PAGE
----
Knowledge-based model building of the tertiary structures for lectin domains of the selectin family
- 24 Downloads
A combination of a knowledge-based approach and energy minimization was used to predict the three-dimensional structures of the lectin domains of P-selectin, E-selectin, and L-selectin, respectively. Each of these domains contains 118 amino acids. The starting points for energy minimization were generated based on a framework that consists of a number of separated segments derived from the structure-known carbohydrate-recognition domain of the mannose-binding protein (MBP), which belongs to the same C-type lectin family as the selectin molecules do. The structures thus found for P-, L-, and E-selectin lectin domains share a common feature, i.e., they all contain twoα-helices, and two antiparallelΒ-sheets of which one is formed by two strands (strands 1 and 5) and the other by three (strands 2, 3, and 4). Besides, they all possess two intact disulfide bonds formed by the pair of Cys-19 and Cys-117, and the pair of Cys-90 and Cys-109. The root-meansquare deviations calculated over the set of backbone atoms between P- and L-selectin lectin domains is 3.10 å, that between P- and E-selectin lectin domains 2.48 å, and that between L- and E-selectin lectin domains 3.07 å. A notable feature is the convergencedivergence duality of the 77–107 polypeptide in the three domains; i.e., part of the peptide is folded into a closely similar conformation, and part of it into a highly different one.
Key wordsP-selectin E-selectin L-selectin convergence-divergence duality energy minimization ECEPP
Unable to display preview. Download preview PDF.
- Chou, K. C., Némethy, G., and Scheraga, H. A. (1984). Energy approach to the packing ofα-helices,J. Am. Chem. Soc. 106, 3161–3170.Google Scholar
- Drickamer, K., Dordal, M. S., and Reynolds, L. (1986). Mannose-binding proteins isolated from rat liver contain carbohydrate-recognition domains linked to collagenous tails—Complete primary structures and homology with pulmonary surfactant apoprotein,J. Biol. Chem. 261, 6878–6887.PubMedGoogle Scholar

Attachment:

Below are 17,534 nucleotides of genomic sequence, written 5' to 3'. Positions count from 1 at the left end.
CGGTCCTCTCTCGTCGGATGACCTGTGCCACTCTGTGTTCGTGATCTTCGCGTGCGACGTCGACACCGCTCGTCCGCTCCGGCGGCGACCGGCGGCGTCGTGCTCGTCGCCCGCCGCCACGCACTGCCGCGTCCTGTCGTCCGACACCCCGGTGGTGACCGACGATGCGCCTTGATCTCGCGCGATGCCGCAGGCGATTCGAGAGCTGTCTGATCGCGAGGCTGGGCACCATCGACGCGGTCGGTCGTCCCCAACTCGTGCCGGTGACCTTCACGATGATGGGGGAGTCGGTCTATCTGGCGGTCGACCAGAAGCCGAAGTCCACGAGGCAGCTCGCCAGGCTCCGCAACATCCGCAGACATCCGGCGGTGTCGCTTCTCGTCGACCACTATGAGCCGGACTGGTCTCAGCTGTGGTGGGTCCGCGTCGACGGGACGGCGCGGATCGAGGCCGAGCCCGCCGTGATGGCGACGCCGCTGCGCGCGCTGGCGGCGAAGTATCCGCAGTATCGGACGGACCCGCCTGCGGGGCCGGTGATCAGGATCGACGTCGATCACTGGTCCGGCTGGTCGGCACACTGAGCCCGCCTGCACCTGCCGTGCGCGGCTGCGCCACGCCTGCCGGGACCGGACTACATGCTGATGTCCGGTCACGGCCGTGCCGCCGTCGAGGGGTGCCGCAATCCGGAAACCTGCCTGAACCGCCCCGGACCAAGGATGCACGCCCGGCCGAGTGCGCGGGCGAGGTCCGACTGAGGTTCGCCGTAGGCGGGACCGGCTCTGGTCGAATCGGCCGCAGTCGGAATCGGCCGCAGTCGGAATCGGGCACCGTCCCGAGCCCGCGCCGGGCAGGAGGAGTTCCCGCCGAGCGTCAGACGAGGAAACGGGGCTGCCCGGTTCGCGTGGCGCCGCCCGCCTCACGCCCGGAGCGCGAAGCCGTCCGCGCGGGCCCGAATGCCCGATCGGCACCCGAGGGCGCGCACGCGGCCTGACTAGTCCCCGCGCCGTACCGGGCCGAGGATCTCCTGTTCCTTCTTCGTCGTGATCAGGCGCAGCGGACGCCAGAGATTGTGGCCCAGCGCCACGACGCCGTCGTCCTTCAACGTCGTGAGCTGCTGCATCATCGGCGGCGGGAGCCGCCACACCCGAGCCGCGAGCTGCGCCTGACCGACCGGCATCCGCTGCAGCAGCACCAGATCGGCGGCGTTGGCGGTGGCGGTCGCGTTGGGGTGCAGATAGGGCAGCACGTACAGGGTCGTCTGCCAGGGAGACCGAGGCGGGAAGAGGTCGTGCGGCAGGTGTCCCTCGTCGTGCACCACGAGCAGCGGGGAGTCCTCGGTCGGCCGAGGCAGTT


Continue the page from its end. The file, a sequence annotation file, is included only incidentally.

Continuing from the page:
- Erbe, D. V., Wolitzky, B. A., Presta, L. G., Norton, C. R., Ramos, R. J., Burns, D. K., Rumberger, J. M., Rao, B. N. N., Foxall, C., Brandly, B. K., and Lasky, L. A. (1992). Identification of an E-selectin region critical for carbohydrate recognition and cell adhesion,J. Cell. Biol. 119, 215–227.PubMedGoogle Scholar
- Gay, D. M. (1983). Subroutines for unconstrained minimization using a model/trust-region approach,Assoc. Comput. Mach. Trans. Math. Software 9, 503–524.Google Scholar
- Graves, B. J., Crowther, R. L., Chandran, C., Rumberger, J. M., Li, S., Huang, K. S., Presky, D. H., Familletti, P. C., Wolitzky, B. A., and Burns, D. K. (1994). Insight into E-selectin/ligand interaction from the crystal structure and mutagenesis of the lec/EGF domains.Nature 367, 532–538.PubMedGoogle Scholar
- IUPAC-IUB Commission on Biochemical Nomenclature (1970). Abbreviations and symbols for the description of the conformation of polypeptide chains,Biochemistry 9, 3471–3479.Google Scholar
- Momany, F. A., McGuire, R. F., Burgess, A. W., and Scheraga, H. A. (1975). Energy parameters in polypeptides. 7. Geometrical parameters, partial atomic charges, nonbonded interactions, hydrogen bond interactions, and intrinsic torsional potentials for the naturally occurring amino acids,J. Phys. Chem. 79, 2361–2381.Google Scholar
- Vásquez, M., Némethy, G., and Scheraga, H. A. (1983). Computed conformational states of the 20 naturally occurring amino acid residues and of the prototype residueα-aminobutyric acid,Macromolecules 16, 1043–1049.Google Scholar